The Four Red Roses

by Francis Carr

The Four Red Roses; part imaginary blood and thunder adventure story, and part a possible explanation of real and terrible events that remain veiled in secrecy to this day. A reflection on the morality of revenge by the individual, rather than the State, and the justification for retribution when society is prevented by institutionalised evil from exercising its moral obligations.

In The French Alps, author Francis Carr enters a small – but very real – post office, displaying poster images of over twenty babies and children, lost during the previous ten years in the surrounding area, and still missing. How was this possible and why? What lay behind this terrible record of events? How could a community have come to terms with the grief and anguish that these disappearances must have caused? What had these murdered victims stumbled across, which merited a death sentence to silence them? What involvement must there have been by those in authority, resulting in bungled investigations, delays, and whitewash, in apparent hopes the events would fade from the collective memory and eventually be forgotten?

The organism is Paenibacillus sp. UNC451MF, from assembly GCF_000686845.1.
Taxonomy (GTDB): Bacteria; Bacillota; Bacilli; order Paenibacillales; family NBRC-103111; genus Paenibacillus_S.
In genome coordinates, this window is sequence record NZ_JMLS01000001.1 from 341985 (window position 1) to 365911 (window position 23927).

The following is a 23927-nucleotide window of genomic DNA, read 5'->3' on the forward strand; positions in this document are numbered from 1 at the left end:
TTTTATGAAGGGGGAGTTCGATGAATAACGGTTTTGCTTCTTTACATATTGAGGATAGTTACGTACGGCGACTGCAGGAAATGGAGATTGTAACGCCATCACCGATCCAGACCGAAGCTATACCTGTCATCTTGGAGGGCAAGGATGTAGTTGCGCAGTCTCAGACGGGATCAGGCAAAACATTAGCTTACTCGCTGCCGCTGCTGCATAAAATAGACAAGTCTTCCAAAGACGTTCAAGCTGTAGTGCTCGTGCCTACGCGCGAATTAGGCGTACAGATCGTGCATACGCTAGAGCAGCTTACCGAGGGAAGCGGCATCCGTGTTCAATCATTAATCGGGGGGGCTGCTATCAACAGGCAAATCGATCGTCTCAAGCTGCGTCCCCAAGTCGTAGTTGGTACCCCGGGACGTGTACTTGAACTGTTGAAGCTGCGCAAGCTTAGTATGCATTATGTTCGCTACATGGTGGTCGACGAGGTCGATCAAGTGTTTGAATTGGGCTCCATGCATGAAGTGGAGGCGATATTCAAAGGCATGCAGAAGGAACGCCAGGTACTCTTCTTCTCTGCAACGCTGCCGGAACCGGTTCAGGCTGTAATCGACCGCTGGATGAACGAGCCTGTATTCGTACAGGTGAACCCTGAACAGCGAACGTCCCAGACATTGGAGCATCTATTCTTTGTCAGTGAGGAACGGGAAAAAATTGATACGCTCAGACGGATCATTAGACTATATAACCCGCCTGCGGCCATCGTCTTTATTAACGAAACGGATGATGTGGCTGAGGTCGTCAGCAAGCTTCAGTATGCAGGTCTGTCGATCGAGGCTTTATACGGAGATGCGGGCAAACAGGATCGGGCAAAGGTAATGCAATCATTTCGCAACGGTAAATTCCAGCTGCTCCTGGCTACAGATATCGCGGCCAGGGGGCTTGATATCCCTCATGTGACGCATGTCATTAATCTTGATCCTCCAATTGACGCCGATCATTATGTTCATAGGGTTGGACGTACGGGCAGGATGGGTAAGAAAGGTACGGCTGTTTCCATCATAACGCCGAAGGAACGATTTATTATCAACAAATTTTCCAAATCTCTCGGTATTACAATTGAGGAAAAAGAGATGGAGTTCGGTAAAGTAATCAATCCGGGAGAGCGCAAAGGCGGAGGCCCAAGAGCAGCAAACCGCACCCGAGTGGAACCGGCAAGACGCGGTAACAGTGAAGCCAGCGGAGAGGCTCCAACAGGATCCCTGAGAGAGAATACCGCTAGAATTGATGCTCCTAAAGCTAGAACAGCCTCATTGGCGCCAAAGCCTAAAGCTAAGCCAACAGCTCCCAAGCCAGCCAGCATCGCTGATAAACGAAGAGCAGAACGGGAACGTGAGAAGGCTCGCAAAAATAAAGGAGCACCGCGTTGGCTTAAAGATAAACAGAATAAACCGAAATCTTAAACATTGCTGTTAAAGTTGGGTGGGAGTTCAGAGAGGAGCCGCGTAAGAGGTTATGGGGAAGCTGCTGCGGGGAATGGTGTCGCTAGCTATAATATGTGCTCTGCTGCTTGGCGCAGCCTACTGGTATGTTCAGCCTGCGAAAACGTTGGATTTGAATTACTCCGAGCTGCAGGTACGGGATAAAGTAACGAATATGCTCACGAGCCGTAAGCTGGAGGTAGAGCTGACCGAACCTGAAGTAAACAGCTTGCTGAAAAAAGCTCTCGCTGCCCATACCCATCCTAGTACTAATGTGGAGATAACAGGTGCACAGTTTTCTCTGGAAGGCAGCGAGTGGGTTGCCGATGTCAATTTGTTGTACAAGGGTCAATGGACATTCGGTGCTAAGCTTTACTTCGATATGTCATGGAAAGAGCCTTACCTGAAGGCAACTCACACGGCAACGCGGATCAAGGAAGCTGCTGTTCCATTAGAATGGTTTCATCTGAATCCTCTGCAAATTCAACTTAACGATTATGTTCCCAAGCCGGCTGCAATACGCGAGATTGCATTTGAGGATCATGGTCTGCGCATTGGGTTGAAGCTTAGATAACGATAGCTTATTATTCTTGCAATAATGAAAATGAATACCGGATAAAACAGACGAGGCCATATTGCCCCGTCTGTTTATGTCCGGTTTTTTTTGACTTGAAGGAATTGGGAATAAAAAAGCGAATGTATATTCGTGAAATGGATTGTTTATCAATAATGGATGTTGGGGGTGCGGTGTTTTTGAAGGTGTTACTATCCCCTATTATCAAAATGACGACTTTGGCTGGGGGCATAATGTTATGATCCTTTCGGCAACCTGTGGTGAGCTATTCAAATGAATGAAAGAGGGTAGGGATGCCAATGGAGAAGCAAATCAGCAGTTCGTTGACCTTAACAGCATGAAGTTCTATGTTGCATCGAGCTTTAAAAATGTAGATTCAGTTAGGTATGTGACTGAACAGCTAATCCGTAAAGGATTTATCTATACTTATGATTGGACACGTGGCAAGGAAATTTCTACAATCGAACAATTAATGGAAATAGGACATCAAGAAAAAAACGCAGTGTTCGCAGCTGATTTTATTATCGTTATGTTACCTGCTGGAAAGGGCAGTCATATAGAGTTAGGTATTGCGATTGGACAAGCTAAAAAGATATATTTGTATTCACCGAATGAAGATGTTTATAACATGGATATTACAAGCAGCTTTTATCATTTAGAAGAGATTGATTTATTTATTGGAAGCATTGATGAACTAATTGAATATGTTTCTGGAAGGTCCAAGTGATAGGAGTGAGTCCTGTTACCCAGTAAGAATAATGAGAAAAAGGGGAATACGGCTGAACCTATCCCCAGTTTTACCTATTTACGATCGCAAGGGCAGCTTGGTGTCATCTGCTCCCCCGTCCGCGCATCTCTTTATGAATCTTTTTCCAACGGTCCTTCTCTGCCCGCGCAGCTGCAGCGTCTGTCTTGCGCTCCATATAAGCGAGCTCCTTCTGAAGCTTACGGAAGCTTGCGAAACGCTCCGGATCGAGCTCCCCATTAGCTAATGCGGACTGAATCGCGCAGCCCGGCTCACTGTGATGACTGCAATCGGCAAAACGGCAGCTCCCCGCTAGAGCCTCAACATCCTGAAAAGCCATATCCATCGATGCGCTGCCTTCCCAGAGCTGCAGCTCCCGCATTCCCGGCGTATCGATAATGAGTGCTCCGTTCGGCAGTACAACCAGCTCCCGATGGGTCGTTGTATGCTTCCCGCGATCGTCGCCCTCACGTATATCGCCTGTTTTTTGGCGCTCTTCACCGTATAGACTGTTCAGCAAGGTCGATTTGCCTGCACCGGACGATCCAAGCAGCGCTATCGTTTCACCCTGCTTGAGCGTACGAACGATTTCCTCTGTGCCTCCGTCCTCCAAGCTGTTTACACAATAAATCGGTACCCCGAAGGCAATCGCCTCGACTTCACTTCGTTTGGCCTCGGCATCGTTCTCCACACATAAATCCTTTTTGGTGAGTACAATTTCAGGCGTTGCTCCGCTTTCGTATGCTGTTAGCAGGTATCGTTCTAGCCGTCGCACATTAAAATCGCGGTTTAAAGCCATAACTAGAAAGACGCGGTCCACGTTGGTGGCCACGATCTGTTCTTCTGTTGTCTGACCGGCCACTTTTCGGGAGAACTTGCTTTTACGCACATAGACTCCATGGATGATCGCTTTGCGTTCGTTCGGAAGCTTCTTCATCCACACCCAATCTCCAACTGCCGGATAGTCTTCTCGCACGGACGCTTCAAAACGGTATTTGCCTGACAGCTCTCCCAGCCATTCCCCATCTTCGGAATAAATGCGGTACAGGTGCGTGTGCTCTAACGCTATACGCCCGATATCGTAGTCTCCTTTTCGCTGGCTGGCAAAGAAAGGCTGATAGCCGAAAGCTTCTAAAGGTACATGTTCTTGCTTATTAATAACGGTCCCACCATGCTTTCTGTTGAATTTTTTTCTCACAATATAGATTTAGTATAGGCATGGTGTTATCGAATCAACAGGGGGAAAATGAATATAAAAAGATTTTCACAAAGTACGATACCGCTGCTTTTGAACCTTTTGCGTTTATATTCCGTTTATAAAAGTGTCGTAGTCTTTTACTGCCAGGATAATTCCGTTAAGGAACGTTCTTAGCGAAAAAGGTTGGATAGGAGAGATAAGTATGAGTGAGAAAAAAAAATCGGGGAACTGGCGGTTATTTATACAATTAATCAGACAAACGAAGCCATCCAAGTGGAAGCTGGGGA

This real life experience remained in the author’s memory, adding to knowledge of other unexplained events in rural France, including the 1952 murder of Sir Jack Drummond and his family among other more recent and no less strange events in the treacherous mountainous regions.

The Four Red Roses provides one horrific explanation, and a proposed fight-back by two determined individuals, leaving the reader to decide on the morality of their actions, and that of those who realised what had been done in their name, and had granted absolution in the name of natural justice and the greater good.